New year, new finances - how to make a fresh start with your money
The new year naturally signifies a fresh start, leaving behind the old and looking forward to the opportunities and mysteries of 2019. It’s also the perfect time to look at your finances and take stock of how you can make the most of your money.
Think back - what are your main money lessons from 2018?
It's fair to say that every year begins with good intentions, but as time goes on and life inevitably happens, it can be easy to let things slip and go back on your financial resolutions "here and there".
By taking stock and thinking about things you were happy about during the past year and what you’d change if you had the chance, you can motivate yourself to stick to your guns.
For example, did you set yourself saving goals but found yourself dipping into your rainy day pot anyway? That may mean you need to set yourself more realistic savings goals, or perhaps be a little stricter when that temptation comes at the end of the month.
Revise your household budget (or create one!)
Ambitious money goals are all very well, but you’ll find it nigh on impossible if you don’t know what your starting point is – how much is coming in each month, how much of that is spent and what could be saved
A budget is a sure way to know where you stand, so from there you can make more informed money decisions.
Some people prefer to do it old school, with a spreadsheet that they fill in manually with all of their incomings and outgoings, while others prefer to use any of the range of budgeting apps out there.
Whichever option you choose, you may be surprised by where your money goes.
Automate your savings
Conventional wisdom states that it’s a good idea to save 15% of your gross annual income every year. However, for most of us it’s about making small, manageable increases - even £20 extra a month is a start.
The key to saving effectively is to take it out of your hands.
That means opening a separate savings account and setting up a standing order to leave your account just after you get paid each month. This means you effectively never see that money and see whatever remains in your current account as your "actual" income.
It's kind of like paying your future self and family and, over time, you can increase the payment.
Know your credit score
Having an idea of your credit score is so important - a good one can help you get preferential deals on everything from credit cards to mortgages.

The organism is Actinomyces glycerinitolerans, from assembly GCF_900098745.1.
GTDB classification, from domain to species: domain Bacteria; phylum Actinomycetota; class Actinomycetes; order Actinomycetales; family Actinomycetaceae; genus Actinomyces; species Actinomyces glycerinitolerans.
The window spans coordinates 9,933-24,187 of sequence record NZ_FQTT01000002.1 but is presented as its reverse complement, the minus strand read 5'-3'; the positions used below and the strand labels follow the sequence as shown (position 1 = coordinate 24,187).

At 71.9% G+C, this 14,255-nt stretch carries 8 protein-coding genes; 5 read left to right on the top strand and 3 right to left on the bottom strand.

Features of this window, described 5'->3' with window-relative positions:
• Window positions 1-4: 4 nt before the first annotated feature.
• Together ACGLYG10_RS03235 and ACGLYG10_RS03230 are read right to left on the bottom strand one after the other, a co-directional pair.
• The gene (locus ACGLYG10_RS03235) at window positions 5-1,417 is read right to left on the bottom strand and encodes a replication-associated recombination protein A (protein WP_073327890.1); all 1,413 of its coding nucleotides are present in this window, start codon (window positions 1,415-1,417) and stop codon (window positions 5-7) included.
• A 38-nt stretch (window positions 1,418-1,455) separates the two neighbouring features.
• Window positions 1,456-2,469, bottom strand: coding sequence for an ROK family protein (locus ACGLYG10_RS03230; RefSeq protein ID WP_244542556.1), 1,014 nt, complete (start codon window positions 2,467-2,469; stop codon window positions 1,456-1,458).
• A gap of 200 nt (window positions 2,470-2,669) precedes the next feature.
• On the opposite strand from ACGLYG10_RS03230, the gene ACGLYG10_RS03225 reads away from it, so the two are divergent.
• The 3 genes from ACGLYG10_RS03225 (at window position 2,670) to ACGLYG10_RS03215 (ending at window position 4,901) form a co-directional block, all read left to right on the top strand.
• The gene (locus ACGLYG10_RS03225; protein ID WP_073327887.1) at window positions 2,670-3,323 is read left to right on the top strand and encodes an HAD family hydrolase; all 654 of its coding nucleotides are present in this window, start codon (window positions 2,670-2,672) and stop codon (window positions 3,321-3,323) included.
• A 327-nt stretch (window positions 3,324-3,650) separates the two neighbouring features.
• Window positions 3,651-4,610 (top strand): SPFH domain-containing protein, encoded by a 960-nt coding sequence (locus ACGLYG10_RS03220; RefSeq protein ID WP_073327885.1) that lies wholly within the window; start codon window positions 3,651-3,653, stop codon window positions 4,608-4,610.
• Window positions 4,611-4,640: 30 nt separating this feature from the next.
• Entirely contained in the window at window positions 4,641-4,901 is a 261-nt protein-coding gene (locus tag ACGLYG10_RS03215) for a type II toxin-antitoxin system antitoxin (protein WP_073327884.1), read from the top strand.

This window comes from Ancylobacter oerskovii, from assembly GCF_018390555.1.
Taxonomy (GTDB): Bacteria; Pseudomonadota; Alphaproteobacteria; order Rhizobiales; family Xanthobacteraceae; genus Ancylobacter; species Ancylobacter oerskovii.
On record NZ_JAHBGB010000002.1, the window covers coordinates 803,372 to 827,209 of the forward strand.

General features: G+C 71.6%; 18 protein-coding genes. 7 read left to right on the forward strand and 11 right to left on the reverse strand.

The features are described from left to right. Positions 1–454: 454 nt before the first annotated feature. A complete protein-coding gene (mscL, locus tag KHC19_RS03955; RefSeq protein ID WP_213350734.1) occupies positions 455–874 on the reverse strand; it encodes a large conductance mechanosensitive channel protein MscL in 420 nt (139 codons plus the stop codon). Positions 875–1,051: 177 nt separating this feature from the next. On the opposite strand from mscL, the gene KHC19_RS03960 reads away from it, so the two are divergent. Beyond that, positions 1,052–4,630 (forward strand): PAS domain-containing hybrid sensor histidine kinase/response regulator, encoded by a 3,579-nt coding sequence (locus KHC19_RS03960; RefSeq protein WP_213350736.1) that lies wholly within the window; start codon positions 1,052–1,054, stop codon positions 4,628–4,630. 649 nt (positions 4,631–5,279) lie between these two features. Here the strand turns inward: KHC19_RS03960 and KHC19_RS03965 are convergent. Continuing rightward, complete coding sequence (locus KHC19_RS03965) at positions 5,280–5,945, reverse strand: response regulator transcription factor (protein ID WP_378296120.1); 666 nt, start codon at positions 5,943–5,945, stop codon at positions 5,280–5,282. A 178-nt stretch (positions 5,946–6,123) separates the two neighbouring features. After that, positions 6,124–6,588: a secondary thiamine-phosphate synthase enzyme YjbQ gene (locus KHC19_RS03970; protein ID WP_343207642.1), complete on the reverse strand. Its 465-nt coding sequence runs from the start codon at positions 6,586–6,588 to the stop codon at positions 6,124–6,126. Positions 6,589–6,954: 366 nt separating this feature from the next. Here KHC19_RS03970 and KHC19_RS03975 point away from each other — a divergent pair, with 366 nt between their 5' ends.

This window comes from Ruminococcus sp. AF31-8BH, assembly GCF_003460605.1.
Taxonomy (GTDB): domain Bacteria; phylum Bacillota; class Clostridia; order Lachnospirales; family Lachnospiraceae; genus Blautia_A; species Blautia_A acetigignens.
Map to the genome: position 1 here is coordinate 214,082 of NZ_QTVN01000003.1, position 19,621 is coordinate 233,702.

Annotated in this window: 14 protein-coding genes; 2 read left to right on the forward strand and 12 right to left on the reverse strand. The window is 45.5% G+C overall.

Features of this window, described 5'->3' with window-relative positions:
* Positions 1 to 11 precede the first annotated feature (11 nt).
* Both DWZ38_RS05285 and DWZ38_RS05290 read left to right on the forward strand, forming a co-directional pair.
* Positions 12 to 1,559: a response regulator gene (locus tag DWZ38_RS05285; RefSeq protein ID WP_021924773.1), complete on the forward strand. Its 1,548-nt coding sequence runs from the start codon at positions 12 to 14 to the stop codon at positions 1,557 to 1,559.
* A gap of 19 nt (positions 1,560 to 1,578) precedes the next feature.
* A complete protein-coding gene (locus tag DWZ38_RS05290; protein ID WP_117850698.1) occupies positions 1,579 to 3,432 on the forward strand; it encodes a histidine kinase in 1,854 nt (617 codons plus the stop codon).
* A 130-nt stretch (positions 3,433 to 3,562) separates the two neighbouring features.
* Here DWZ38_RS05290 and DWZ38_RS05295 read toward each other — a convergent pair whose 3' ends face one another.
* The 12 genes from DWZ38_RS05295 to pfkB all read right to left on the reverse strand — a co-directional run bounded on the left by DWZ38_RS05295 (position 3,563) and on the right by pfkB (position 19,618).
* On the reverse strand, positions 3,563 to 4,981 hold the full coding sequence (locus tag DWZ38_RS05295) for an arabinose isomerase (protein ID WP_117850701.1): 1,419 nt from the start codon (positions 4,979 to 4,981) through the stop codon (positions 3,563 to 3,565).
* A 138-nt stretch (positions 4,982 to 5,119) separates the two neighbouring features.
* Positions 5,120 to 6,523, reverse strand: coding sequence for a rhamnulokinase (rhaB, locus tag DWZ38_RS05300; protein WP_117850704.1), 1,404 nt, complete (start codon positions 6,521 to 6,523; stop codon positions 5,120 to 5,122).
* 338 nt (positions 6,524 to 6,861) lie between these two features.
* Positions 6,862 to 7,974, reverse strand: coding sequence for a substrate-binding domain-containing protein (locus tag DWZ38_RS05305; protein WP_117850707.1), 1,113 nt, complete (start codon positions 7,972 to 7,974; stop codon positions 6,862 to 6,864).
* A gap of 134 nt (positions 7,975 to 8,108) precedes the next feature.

A commonly held myth about credit cards is that it’s best to avoid using them in order to prevent yourself from getting into bad credit. In actual fact, the best thing to do is to use credit responsibly (which we’ll get into a little more below).
This proves to banks and lenders that you can be trusted to make the required payments in full and on time. The first step, though, is to use a free service to check what your credit score looks like at the moment.
Do an insurance review
Insurance is one of those things that you don’t really think about until you need it most but, by then, it’s often too late.
The new year is a good cue to review all of your active policies and ask yourself two questions:
- Do these give me the protection I need?
- Are there any other policies I might need?
Thinking of worst case scenarios may seem morbid, but it’s necessary to ensure peace of mind for yourself and your family.
We offer a range of insurance products to cover you in many stages of life – find out about how we can help here.
Look at your pension
Retirement may seem a long way away, but as the majority of the population is now auto-enrolled onto a pension, it pays to take a minute to think about how much you’re contributing to it.
Many employers will match the amount you contribute up to a certain percentage of your wages. It’s well worth considering paying this amount or more, so that your employer is depositing the maximum amount each month.
After all, it’s effectively free money.
Additionally, you get tax relief on pension contributions, so you won’t feel as though you’re paying as much as you are. Use this handy pension tax relief calculator to see how much would actually come out of your wages.
Use your credit card, but wisely
Using credit in the right way can help you manage how you spend and build up your credit rating.
Whether you would need to turn large financial contributions into manageable monthly payments or would like to benefit from a range of rewards, it’s all about finding the right credit card for you.
Find out more about the benefits of an M&S Credit Card here.
Published: 29 November 2018